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So, how many killer apps have been made impossible by the GPL and other copyleft?
How many killer apps have been made impossible by intellectual property monopolies? The GPL is a symptom of the excessive protections afforded by copyright laws. We have to cope somehow.

Quote
I think also that people don't realize what the GPL does to create permanent code monopolies.  This would be much more equitable if the author were also bound to the GPL, but in fact one of the prime uses of the GPL is to prevent others from selling commercial licenses while retaining one's own right to do so.
Modify the code and, as required, license it yourself under the GPL. Now you can sell commercial licenses, too.

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December 10, 2010, 02:45:56 PM
 #65

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I think also that people don't realize what the GPL does to create permanent code monopolies.  This would be much more equitable if the author were also bound to the GPL, but in fact one of the prime uses of the GPL is to prevent others from selling commercial licenses while retaining one's own right to do so.
Modify the code and, as required, license it yourself under the GPL. Now you can sell commercial licenses, too.

I think he mean, "dual licensed business model". One is the GPL, the others is "as long as you pay us, you can do whatever the shit you want" license.

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December 12, 2010, 06:45:11 AM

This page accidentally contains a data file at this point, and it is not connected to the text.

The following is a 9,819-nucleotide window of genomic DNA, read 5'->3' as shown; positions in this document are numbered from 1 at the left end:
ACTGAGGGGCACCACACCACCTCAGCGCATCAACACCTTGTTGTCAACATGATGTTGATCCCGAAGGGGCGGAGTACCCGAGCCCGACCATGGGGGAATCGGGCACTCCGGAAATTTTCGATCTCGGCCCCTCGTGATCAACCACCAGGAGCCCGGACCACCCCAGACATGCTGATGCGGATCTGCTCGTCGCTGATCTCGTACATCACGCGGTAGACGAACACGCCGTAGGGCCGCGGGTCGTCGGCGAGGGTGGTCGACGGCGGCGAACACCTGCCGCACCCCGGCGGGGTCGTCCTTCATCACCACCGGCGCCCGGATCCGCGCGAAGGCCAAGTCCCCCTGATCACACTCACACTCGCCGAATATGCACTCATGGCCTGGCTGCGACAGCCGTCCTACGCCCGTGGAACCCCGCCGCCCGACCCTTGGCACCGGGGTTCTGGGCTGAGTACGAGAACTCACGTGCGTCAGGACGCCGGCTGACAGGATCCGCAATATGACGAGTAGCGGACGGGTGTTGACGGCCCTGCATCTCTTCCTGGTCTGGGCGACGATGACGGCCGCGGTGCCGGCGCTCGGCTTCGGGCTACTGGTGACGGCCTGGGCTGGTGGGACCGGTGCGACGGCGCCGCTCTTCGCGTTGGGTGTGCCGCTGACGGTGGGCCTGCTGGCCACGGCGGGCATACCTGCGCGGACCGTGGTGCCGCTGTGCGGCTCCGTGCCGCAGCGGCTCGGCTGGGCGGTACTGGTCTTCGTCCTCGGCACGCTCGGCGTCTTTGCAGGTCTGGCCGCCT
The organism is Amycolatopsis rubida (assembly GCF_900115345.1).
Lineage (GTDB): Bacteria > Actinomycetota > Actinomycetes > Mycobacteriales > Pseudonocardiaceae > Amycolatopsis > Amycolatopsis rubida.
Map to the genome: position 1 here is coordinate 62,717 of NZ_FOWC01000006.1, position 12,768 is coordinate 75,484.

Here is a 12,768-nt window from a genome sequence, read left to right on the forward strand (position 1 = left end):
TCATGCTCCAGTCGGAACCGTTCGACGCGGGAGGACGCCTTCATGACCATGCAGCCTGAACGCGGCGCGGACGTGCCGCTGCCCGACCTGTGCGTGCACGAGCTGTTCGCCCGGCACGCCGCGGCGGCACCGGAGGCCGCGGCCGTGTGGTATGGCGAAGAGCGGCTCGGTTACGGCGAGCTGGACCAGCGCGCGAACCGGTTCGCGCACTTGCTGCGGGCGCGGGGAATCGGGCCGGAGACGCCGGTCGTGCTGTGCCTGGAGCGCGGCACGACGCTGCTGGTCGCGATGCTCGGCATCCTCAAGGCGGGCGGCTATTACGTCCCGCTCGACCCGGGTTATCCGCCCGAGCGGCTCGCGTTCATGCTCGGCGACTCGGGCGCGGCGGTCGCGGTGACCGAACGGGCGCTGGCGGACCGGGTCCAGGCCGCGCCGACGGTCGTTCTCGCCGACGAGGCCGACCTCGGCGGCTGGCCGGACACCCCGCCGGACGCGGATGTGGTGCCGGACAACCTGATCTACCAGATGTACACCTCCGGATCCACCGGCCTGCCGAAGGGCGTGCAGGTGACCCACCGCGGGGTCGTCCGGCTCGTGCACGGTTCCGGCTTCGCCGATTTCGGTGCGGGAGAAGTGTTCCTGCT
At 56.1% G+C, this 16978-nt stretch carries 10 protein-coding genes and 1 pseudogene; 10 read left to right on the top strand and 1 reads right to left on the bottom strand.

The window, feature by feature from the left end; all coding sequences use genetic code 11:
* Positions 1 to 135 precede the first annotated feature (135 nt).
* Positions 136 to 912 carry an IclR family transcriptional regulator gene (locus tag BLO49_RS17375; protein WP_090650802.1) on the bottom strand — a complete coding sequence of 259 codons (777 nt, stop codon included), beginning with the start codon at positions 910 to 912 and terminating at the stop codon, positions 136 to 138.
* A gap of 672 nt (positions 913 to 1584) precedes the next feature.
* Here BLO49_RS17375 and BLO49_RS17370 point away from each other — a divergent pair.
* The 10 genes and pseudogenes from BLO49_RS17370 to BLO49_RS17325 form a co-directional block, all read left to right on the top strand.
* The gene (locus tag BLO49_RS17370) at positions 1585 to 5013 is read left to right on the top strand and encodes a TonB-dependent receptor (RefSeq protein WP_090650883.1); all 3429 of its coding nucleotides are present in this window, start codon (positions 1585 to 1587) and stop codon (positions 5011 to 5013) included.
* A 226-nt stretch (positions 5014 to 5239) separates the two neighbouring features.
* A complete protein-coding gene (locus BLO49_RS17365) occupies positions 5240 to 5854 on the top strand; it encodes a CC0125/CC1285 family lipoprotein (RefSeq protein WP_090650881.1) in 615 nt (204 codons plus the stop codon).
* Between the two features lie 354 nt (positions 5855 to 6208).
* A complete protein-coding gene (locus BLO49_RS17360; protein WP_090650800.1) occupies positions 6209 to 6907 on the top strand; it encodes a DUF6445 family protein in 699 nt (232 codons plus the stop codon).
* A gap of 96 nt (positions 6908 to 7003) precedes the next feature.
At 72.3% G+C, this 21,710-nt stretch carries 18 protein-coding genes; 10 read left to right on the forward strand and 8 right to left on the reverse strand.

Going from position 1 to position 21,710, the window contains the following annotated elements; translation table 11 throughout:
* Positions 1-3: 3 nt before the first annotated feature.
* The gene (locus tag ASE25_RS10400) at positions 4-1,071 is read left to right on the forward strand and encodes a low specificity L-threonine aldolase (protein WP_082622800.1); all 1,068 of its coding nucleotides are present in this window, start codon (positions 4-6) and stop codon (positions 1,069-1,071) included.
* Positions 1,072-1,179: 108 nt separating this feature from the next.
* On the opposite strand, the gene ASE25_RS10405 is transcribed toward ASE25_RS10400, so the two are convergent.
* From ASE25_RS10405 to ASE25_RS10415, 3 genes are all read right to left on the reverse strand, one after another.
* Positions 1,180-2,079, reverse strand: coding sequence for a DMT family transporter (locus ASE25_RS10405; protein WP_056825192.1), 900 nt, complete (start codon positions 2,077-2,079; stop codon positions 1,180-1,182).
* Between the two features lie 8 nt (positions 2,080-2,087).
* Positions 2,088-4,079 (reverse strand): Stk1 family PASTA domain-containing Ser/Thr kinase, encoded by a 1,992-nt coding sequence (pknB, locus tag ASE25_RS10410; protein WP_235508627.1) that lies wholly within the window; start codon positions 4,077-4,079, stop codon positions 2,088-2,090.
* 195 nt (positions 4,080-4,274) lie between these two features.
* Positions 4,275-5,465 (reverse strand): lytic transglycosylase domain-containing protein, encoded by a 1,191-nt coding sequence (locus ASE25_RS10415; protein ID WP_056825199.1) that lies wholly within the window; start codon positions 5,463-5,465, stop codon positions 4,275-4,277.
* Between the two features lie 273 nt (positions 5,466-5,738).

#66

So, how many killer apps have been made impossible by the GPL and other copyleft?  We can't really know.  Want to structure Wikipedia's data, add value to it, and resell it?  Sorry, you'll need to operate at a loss and offer your data for free because of Wikipedia's share-alike license.  The fact is, we can't see all of the awesomeness that doesn't take place due to copyleft enforcement because fear of legal retribution means that none of this awesomeness can exist in the first place.

There is nothing stopping you from creating an encyclopedia based upon other licensing models.  You must start from scratch and get a group willing to create that content in some fashion with those other licenses.  Such encyclopedias did exists and still continue to exist in other contexts, even though some have folded up shop.  Wikipedia wasn't even the first electronic encyclopedia:  ever hear of Encarta?

You are also free to use Wikipedia's data, add value to it, resell it, and make money at the same time.  There are many people who are willing to do that and do so at a profit.  Nothing in the CC-BY-SA license used by Wikipedia prohibits you from making a profit, it just spells out the terms and conditions for reusing that content.  If you don't like the license, use somebody else's content.  What I see here is a complaint that you don't like the license and are expecting others who don't agree with you that perhaps they should adopt your philosophies for content usage.

If you really think there might be some sort of advantage with some other licensing model for an encyclopedia, start it up and convince some others to help out with developing content.  Pay them for it if you must, but find some way to get it to happen.

It is possible that many people who contribute to Wikipedia do so simply because they have something interesting to say and don't care about the licensing model at all.  You might get many or most of those people to join in your project too.  In fact, I know that there are some who participate on Wikipedia who explicitly do donate all of their contributions into the public domain as a whole and don't accept copyleft licenses.  There are also purely public domain images on the Wikimedia commons for you to use, including newer stuff that isn't in the public domain due to copyright expiration.  If you want to prove that having stuff in the public domain is useful and can create some useful applications:  prove it.  The content without a copyright is available for you to use if you but search for it.  Wikipedia isn't a solid wall of copyleft content as is implied here.